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Investment Law before Arbitration

Jarrod Hepburn, Martins Paparinskis, Lauge N Skovgaard Poulsen and Michael Waibel ()

Journal of International Economic Law, vol. 23, issue 4, 929-947

Abstract: Investment law was not always about investor–state arbitration. Based on British and German archival materials from the Cold War, this paper shows how aims and priorities in the investment treaty regime changed over time. We find important differences in the role and relative importance of different legal rules then and now. Most notably, national treatment and free transfer clauses were key in early investment law, whereas fair and equitable treatment was regarded as relatively unimportant. At the same time, early drafters did anticipate some of the most contentious issues in modern investment law, including treaty shopping, shareholder protection, and the ‘no greater rights’ proviso.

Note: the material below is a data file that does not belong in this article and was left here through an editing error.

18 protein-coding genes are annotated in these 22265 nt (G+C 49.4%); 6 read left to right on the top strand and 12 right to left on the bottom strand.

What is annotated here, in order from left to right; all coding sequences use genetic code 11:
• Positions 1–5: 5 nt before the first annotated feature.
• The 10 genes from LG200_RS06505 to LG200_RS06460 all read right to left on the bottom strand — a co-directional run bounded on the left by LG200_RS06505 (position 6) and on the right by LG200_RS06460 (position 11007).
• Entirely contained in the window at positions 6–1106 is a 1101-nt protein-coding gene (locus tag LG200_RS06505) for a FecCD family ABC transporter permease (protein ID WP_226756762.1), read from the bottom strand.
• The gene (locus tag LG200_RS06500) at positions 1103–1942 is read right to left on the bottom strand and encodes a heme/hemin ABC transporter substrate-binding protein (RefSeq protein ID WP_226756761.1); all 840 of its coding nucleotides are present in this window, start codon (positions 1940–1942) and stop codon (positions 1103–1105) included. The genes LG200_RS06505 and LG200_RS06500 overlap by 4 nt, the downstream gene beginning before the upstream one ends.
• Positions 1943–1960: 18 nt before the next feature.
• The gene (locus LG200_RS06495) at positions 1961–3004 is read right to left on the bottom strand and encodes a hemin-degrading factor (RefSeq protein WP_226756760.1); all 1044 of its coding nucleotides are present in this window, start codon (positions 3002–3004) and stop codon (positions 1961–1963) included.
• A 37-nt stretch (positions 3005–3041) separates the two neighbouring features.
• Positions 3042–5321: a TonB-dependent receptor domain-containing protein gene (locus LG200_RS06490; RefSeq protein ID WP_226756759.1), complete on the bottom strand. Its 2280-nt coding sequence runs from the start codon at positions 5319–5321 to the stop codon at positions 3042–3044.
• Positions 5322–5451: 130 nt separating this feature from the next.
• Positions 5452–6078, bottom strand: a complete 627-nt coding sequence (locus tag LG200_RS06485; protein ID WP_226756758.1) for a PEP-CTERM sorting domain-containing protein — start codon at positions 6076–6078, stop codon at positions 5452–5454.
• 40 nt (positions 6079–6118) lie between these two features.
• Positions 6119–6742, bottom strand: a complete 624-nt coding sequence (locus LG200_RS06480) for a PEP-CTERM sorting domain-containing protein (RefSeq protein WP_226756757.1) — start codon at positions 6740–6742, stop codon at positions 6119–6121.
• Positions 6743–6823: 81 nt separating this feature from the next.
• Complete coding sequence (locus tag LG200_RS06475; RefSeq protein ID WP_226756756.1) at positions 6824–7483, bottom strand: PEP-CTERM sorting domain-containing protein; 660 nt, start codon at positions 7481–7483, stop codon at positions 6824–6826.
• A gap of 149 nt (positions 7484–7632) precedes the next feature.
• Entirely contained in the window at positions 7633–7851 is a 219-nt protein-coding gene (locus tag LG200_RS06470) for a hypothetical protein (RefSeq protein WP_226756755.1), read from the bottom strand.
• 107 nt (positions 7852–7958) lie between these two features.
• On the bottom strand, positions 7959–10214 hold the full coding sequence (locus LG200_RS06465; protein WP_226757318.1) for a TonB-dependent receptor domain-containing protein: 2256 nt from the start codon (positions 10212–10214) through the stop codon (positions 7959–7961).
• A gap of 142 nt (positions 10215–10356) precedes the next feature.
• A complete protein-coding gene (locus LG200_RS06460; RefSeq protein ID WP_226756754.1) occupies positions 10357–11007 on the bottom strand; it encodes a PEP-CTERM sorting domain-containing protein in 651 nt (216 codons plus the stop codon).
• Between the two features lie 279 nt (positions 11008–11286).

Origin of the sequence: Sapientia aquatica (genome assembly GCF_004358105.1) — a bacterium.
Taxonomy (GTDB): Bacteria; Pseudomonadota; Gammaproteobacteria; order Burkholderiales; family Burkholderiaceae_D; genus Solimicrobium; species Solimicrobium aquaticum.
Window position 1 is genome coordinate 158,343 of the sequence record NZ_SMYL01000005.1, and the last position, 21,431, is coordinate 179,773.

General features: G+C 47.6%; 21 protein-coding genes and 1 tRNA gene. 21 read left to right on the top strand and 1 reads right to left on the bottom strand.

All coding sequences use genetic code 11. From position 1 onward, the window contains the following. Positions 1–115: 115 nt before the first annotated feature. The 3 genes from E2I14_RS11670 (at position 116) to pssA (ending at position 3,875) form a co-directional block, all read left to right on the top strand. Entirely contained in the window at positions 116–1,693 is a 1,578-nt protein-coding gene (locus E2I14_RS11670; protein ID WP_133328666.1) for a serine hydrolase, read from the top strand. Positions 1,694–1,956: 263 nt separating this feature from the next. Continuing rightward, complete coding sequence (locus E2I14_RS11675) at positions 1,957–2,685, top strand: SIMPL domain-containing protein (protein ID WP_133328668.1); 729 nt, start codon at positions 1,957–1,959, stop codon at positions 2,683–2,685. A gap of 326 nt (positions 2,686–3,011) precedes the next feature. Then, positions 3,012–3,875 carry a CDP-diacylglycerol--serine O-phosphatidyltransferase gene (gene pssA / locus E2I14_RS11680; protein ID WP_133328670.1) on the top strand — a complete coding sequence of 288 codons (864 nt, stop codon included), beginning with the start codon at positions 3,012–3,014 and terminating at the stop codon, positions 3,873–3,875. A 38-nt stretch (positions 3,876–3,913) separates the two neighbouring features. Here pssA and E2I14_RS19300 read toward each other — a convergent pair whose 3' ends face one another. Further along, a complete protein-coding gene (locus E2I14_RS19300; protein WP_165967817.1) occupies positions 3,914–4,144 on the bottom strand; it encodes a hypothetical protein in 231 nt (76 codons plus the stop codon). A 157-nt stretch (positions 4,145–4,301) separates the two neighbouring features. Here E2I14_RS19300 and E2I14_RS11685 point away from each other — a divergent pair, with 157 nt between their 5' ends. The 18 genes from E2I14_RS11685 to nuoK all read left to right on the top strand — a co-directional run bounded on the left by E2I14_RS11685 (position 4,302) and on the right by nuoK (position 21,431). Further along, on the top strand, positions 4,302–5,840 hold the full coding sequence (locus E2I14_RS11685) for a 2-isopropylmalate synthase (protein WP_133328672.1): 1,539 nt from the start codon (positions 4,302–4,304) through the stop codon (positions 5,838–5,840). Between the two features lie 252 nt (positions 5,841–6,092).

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Journal of International Economic Law is currently edited by Kathleen Claussen, Sergio Puig and Michael Waibel

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